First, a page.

Why such willful ignorance from Mr Gove? Because a focus on individual ‘aspiration deficits’ of young people, their parents or their teachers, allows him to elide the complex lattice of inequalities faced by young people in their everyday lives – many of which are being further entrenched by this government’s policies: daily poverty blighting more and more children’s lives; rising levels of youth unemployment; increasing stratification and segregation in the education system through Gove’s academies and free schools policy; and a narrowing of choice and pathways deemed ‘aspirational’.

This limited view of ‘appropriate’ aspirations, combined with Gove’s narrow conceptualization of ‘knowledge’ and an ‘educated person’, sorely misses the range of capacities, passions and aspirations that young people hold, setting up a hierarchy in which only some skills, knowledge, subjects and futures get recognised as worthy and legitimate – those that fit with neoliberal capitalism and follow the same educational pathways and experiences of the ruling elite. Further, such a focus on the individual orientations of young people to those futures deemed by this government to be ‘aspirational’, fails to contend with the more significant issue of why young people from disadvantaged backgrounds might not find the places preserved for the privileged and elite ‘desirable’, let alone accessible – something Kim has discussed elsewhere.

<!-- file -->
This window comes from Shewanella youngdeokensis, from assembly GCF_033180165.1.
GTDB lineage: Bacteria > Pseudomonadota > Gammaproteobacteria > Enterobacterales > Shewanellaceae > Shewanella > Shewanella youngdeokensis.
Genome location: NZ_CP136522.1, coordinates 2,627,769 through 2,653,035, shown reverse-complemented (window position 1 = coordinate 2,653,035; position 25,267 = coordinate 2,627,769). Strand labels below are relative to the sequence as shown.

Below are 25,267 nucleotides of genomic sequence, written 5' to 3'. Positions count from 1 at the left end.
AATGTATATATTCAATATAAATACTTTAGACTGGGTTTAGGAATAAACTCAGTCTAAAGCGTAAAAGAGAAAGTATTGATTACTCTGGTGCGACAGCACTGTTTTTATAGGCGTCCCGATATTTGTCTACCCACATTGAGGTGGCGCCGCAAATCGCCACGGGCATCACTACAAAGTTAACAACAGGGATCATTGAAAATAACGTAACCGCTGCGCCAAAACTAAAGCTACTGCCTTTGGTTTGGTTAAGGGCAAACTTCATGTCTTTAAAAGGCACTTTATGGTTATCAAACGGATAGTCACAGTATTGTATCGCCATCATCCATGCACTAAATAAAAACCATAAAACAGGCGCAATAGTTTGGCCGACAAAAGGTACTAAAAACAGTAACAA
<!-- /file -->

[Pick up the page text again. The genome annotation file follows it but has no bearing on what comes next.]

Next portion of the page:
This week we’ve been speaking to young people about their different hopes for the future – these included going to university but also things like being happy, having a nice place to live, and just having enough to get by and support a family. Hearing their sense of frustration that many of these ‘modest’ hopes may not be attainable in the current climate, we can’t help but feel filled with anger about Gove, this government, and capitalism more generally for the way it manhandles, regulates and stamps on people’s dreams.